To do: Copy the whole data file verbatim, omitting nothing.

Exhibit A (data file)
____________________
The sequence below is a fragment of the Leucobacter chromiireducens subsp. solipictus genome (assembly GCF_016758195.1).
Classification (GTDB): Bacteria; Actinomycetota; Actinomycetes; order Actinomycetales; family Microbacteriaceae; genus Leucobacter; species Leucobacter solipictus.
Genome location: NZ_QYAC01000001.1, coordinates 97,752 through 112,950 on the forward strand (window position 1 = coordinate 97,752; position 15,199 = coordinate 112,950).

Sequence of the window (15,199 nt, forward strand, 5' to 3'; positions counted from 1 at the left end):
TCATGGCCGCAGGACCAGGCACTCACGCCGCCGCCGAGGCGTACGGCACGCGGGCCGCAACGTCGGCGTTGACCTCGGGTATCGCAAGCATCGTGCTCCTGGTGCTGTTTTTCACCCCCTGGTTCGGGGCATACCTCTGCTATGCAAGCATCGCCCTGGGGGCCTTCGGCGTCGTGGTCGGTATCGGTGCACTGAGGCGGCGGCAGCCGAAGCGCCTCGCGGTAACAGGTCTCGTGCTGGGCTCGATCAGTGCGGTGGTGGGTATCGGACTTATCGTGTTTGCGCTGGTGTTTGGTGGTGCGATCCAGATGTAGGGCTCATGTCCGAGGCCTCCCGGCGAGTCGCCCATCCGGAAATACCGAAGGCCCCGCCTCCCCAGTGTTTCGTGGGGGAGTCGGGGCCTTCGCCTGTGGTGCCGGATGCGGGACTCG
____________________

The sequence below is a fragment of the Leucobacter chromiireducens subsp. solipictus genome (assembly GCF_016758195.1).
Classification (GTDB): Bacteria; Actinomycetota; Actinomycetes; order Actinomycetales; family Microbacteriaceae; genus Leucobacter; species Leucobacter solipictus.
Genome location: NZ_QYAC01000001.1, coordinates 97,752 through 112,950 on the forward strand (window position 1 = coordinate 97,752; position 15,199 = coordinate 112,950).

Sequence of the window (15,199 nt, forward strand, 5' to 3'; positions counted from 1 at the left end):
TCATGGCCGCAGGACCAGGCACTCACGCCGCCGCCGAGGCGTACGGCACGCGGGCCGCAACGTCGGCGTTGACCTCGGGTATCGCAAGCATCGTGCTCCTGGTGCTGTTTTTCACCCCCTGGTTCGGGGCATACCTCTGCTATGCAAGCATCGCCCTGGGGGCCTTCGGCGTCGTGGTCGGTATCGGTGCACTGAGGCGGCGGCAGCCGAAGCGCCTCGCGGTAACAGGTCTCGTGCTGGGCTCGATCAGTGCGGTGGTGGGTATCGGACTTATCGTGTTTGCGCTGGTGTTTGGTGGTGCGATCCAGATGTAGGGCTCATGTCCGAGGCCTCCCGGCGAGTCGCCCATCCGGAAATACCGAAGGCCCCGCCTCCCCAGTGTTTCGTGGGGGAGTCGGGGCCTTCGCCTGTGGTGCCGGATGCGGGACTCG